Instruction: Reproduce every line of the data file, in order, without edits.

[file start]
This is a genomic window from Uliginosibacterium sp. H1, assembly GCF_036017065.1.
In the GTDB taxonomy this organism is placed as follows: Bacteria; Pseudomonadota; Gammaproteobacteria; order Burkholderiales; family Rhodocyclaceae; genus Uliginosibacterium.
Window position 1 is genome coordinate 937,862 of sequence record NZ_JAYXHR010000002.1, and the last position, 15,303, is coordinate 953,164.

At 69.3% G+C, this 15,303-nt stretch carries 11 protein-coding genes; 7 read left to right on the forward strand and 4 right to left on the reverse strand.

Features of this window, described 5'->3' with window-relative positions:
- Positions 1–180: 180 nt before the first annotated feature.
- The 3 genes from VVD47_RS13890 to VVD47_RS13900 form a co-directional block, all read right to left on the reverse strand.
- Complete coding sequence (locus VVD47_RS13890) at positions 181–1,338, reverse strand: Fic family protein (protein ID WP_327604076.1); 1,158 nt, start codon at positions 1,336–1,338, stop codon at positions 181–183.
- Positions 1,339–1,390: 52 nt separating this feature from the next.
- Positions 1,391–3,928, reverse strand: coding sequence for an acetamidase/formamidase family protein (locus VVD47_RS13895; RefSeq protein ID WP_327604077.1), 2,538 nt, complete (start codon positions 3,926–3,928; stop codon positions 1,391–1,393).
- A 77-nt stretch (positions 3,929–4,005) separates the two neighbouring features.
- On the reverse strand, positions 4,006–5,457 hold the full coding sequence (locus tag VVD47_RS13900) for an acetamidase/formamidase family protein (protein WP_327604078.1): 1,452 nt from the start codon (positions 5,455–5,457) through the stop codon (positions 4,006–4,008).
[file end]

This is a genomic window from Uliginosibacterium sp. H1, assembly GCF_036017065.1.
In the GTDB taxonomy this organism is placed as follows: Bacteria; Pseudomonadota; Gammaproteobacteria; order Burkholderiales; family Rhodocyclaceae; genus Uliginosibacterium.
Window position 1 is genome coordinate 937,862 of sequence record NZ_JAYXHR010000002.1, and the last position, 15,303, is coordinate 953,164.

At 69.3% G+C, this 15,303-nt stretch carries 11 protein-coding genes; 7 read left to right on the forward strand and 4 right to left on the reverse strand.

Features of this window, described 5'->3' with window-relative positions:
- Positions 1–180: 180 nt before the first annotated feature.
- The 3 genes from VVD47_RS13890 to VVD47_RS13900 form a co-directional block, all read right to left on the reverse strand.
- Complete coding sequence (locus VVD47_RS13890) at positions 181–1,338, reverse strand: Fic family protein (protein ID WP_327604076.1); 1,158 nt, start codon at positions 1,336–1,338, stop codon at positions 181–183.
- Positions 1,339–1,390: 52 nt separating this feature from the next.
- Positions 1,391–3,928, reverse strand: coding sequence for an acetamidase/formamidase family protein (locus VVD47_RS13895; RefSeq protein ID WP_327604077.1), 2,538 nt, complete (start codon positions 3,926–3,928; stop codon positions 1,391–1,393).
- A 77-nt stretch (positions 3,929–4,005) separates the two neighbouring features.
- On the reverse strand, positions 4,006–5,457 hold the full coding sequence (locus tag VVD47_RS13900) for an acetamidase/formamidase family protein (protein WP_327604078.1): 1,452 nt from the start codon (positions 5,455–5,457) through the stop codon (positions 4,006–4,008).